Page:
Matt 1:18-25 How can Jesus be born of Mary if Joseph is not the birth father? When Joseph found that his betrothed Mary was pregnant he pondered these things. How can this be? An angel gave him the answer: “that which is conceived in her is from the Holy Spirit.” The same Spirit that hovered over the waters prior to the first creation, had now overshadowed Mary’s womb. God sends the same Spirit into us to birth a new creation. How can our broken pots be repaired so that they are even more beautiful than the original? It is the same answer: from the Holy Spirit.
Matt 1:1-17 Over the four Sundays of Advent we will follow Matthew’s account of the birth story of Jesus (Matthew 1–2). We’ll find answers to four questions about this newborn child. Who? Jesus Christ, son of David, son of Abraham. How? From a virgin through the Holy Spirit. Where? In Bethlehem. Whence? From Egypt to Nazareth. In each case this is in fulfillment of the Scriptures.
Matt 7:13-29 We come to the conclusion of the Sermon on the Mount this week, where Jesus essentially asks us what we’re going to do with it. It’s not enough just to read it and hear it. Jesus desires us to live it. So what will you do with it now?
Matthew 7:1-12 We return to the Sermon on the Mount this week and encounter one of the most breath-taking and brilliant statements that has ever been said, what has come to be called “The Golden Rule.” Everything comes together in this one brilliant statement. But, notice that it begins with “therefore.” That means the things that come before it feed into it. What comes before it? Do not judge others, help others and pray for others. Jesus invites his disciples to become “Golden Rulers” by doing these things.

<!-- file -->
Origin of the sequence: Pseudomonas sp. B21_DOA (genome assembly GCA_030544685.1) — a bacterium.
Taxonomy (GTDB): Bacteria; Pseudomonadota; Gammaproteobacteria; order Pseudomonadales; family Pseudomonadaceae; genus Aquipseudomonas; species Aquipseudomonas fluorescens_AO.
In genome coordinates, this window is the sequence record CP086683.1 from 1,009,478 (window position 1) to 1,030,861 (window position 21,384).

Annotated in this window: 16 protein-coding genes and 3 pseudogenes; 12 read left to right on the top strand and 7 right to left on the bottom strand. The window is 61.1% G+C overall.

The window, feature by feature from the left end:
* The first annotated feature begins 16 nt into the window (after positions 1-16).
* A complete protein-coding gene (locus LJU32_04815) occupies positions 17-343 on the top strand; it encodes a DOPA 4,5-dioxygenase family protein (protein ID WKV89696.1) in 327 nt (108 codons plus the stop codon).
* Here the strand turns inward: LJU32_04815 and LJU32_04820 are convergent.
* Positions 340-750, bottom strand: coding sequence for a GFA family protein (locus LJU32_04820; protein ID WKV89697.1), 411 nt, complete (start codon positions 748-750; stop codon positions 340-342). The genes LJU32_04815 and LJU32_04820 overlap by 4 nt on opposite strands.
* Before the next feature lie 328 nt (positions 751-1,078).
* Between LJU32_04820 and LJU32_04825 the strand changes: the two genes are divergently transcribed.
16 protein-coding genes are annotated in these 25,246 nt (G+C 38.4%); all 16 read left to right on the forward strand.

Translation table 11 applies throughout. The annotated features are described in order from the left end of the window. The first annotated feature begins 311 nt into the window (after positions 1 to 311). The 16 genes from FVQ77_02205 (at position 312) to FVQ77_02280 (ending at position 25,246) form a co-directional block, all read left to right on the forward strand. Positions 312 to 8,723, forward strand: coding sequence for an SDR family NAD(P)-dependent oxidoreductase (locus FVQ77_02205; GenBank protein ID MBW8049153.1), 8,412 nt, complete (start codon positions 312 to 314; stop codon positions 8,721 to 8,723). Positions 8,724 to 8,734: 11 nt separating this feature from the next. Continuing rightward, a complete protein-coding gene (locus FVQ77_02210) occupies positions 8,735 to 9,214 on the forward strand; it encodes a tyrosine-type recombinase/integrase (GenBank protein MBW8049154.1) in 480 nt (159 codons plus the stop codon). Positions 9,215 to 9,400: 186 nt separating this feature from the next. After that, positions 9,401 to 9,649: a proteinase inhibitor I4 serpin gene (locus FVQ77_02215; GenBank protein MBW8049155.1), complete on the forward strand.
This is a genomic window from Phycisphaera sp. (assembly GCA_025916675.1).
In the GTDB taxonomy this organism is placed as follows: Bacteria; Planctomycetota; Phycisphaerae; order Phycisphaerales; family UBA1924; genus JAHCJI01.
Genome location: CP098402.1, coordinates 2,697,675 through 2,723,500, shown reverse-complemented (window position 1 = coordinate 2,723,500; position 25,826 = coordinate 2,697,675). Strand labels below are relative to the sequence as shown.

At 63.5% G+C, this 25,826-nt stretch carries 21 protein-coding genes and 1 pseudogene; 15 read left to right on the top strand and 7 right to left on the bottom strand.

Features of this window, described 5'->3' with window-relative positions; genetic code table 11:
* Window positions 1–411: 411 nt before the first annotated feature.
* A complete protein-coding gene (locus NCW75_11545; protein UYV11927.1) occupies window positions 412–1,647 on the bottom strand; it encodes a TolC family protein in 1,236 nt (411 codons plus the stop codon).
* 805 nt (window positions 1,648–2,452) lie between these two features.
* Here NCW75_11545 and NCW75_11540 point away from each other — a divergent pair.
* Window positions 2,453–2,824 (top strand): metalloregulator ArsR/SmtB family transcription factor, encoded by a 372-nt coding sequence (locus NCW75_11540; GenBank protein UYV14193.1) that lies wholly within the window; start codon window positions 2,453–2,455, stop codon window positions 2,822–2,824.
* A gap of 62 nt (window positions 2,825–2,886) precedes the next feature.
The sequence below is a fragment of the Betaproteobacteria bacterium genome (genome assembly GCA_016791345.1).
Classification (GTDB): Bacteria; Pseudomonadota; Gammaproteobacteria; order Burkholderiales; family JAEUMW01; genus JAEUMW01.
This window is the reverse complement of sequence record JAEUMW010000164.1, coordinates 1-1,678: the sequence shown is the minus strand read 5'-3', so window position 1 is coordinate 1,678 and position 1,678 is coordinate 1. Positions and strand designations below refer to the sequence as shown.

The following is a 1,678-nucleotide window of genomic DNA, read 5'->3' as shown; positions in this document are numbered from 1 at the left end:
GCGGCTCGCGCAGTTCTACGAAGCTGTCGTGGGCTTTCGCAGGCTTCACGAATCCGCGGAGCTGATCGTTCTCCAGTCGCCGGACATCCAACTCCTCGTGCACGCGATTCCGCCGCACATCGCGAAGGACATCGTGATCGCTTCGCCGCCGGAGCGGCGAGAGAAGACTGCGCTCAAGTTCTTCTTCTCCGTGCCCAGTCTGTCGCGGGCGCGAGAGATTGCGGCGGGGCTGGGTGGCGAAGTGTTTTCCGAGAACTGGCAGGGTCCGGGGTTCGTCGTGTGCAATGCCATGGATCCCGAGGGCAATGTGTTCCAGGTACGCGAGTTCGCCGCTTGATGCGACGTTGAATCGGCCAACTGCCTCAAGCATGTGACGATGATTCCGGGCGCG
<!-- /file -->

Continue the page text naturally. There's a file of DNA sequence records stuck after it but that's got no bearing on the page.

Matt 6:19-34 This week, in our continuation of Jesus’ famous words in Matthew 6, Jesus gives us some hope for the day-to-day anxiety that we all deal with. He essentially invites us to do three things: look, examine and seek. Look at the birds of the air, examine the flowers of the field and seek his purposes for the world with our whole heart. When we do these things, we will find that our good Father is good and wants to care for us. Ultimately, we learn to take the focus off of ourselves and trust him for our daily bread.
Matt 6:19-34 In our text for the next two weeks, Jesus seems to touch on many different themes, including treasures, visions, masters and anxiety. However, the single theme throughout this passage is anxiety. In other words, our anxiety, the day-to-day anxiety that we all deal with, is rooted in the choices we make about treasures, visions and masters. Come this Sunday as we explore this well-known passage.
Matt 6:12-15 This week is the last week in our journey through the Lord’s Prayer, the prayer that has been called a compendium of the Gospel, most likely because of petitions 5 and 6. Those are the two petitions we will explore this Sunday as we continue to ask the Lord to teach us to pray.